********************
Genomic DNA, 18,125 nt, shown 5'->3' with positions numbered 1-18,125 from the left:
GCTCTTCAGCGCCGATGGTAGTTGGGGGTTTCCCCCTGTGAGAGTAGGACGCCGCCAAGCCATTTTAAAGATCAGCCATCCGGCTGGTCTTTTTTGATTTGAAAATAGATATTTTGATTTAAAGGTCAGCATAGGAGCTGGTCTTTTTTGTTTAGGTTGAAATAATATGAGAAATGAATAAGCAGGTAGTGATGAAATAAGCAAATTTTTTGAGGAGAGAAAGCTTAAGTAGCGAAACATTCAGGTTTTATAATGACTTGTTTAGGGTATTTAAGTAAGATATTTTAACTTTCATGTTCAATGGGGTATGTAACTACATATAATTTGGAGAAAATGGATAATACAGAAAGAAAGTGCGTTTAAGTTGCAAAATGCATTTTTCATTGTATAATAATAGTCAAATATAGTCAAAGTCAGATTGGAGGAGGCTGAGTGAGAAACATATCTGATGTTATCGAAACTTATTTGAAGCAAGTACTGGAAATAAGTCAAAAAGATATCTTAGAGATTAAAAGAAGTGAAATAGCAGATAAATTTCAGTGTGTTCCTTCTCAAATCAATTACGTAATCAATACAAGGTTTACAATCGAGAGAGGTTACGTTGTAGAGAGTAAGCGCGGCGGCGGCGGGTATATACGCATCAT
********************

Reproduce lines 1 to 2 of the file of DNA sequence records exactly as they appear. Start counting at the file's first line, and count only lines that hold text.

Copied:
Genomic DNA, 18,125 nt, shown 5'->3' with positions numbered 1-18,125 from the left:
GCTCTTCAGCGCCGATGGTAGTTGGGGGTTTCCCCCTGTGAGAGTAGGACGCCGCCAAGCCATTTTAAAGATCAGCCATCCGGCTGGTCTTTTTTGATTTGAAAATAGATATTTTGATTTAAAGGTCAGCATAGGAGCTGGTCTTTTTTGTTTAGGTTGAAATAATATGAGAAATGAATAAGCAGGTAGTGATGAAATAAGCAAATTTTTTGAGGAGAGAAAGCTTAAGTAGCGAAACATTCAGGTTTTATAATGACTTGTTTAGGGTATTTAAGTAAGATATTTTAACTTTCATGTTCAATGGGGTATGTAACTACATATAATTTGGAGAAAATGGATAATACAGAAAGAAAGTGCGTTTAAGTTGCAAAATGCATTTTTCATTGTATAATAATAGTCAAATATAGTCAAAGTCAGATTGGAGGAGGCTGAGTGAGAAACATATCTGATGTTATCGAAACTTATTTGAAGCAAGTACTGGAAATAAGTCAAAAAGATATCTTAGAGATTAAAAGAAGTGAAATAGCAGATAAATTTCAGTGTGTTCCTTCTCAAATCAATTACGTAATCAATACAAGGTTTACAATCGAGAGAGGTTACGTTGTAGAGAGTAAGCGCGGCGGCGGCGGGTATATACGCATCAT